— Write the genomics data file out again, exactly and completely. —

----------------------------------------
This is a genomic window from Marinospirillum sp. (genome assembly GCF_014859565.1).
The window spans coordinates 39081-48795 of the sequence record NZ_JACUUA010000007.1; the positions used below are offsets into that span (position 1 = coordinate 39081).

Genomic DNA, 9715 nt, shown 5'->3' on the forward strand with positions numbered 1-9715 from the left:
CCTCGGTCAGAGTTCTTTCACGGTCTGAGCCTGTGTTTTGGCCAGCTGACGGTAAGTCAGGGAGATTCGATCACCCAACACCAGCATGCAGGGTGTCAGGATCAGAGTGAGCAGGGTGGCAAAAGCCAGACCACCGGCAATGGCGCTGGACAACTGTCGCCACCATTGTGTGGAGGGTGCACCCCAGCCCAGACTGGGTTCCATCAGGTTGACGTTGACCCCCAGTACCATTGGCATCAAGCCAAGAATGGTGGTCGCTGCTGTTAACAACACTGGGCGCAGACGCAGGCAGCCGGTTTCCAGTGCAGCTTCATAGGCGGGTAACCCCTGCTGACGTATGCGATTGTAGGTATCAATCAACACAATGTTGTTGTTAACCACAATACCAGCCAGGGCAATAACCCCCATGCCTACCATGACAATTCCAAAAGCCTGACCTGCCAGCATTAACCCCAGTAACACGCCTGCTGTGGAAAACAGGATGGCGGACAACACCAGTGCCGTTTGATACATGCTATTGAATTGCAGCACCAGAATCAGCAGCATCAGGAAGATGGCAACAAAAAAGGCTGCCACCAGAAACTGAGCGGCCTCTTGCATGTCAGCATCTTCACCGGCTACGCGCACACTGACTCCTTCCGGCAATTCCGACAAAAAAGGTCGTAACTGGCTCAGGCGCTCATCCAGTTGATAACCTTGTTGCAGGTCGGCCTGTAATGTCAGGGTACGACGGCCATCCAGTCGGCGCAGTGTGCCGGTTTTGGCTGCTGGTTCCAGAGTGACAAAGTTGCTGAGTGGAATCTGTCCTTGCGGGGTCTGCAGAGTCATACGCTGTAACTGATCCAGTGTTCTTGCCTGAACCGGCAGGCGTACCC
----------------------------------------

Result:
This is a genomic window from Marinospirillum sp. (genome assembly GCF_014859565.1).
The window spans coordinates 39081-48795 of the sequence record NZ_JACUUA010000007.1; the positions used below are offsets into that span (position 1 = coordinate 39081).

Genomic DNA, 9715 nt, shown 5'->3' on the forward strand with positions numbered 1-9715 from the left:
CCTCGGTCAGAGTTCTTTCACGGTCTGAGCCTGTGTTTTGGCCAGCTGACGGTAAGTCAGGGAGATTCGATCACCCAACACCAGCATGCAGGGTGTCAGGATCAGAGTGAGCAGGGTGGCAAAAGCCAGACCACCGGCAATGGCGCTGGACAACTGTCGCCACCATTGTGTGGAGGGTGCACCCCAGCCCAGACTGGGTTCCATCAGGTTGACGTTGACCCCCAGTACCATTGGCATCAAGCCAAGAATGGTGGTCGCTGCTGTTAACAACACTGGGCGCAGACGCAGGCAGCCGGTTTCCAGTGCAGCTTCATAGGCGGGTAACCCCTGCTGACGTATGCGATTGTAGGTATCAATCAACACAATGTTGTTGTTAACCACAATACCAGCCAGGGCAATAACCCCCATGCCTACCATGACAATTCCAAAAGCCTGACCTGCCAGCATTAACCCCAGTAACACGCCTGCTGTGGAAAACAGGATGGCGGACAACACCAGTGCCGTTTGATACATGCTATTGAATTGCAGCACCAGAATCAGCAGCATCAGGAAGATGGCAACAAAAAAGGCTGCCACCAGAAACTGAGCGGCCTCTTGCATGTCAGCATCTTCACCGGCTACGCGCACACTGACTCCTTCCGGCAATTCCGACAAAAAAGGTCGTAACTGGCTCAGGCGCTCATCCAGTTGATAACCTTGTTGCAGGTCGGCCTGTAATGTCAGGGTACGACGGCCATCCAGTCGGCGCAGTGTGCCGGTTTTGGCTGCTGGTTCCAGAGTGACAAAGTTGCTGAGTGGAATCTGTCCTTGCGGGGTCTGCAGAGTCATACGCTGTAACTGATCCAGTGTTCTTGCCTGAACCGGCAGGCGTACCC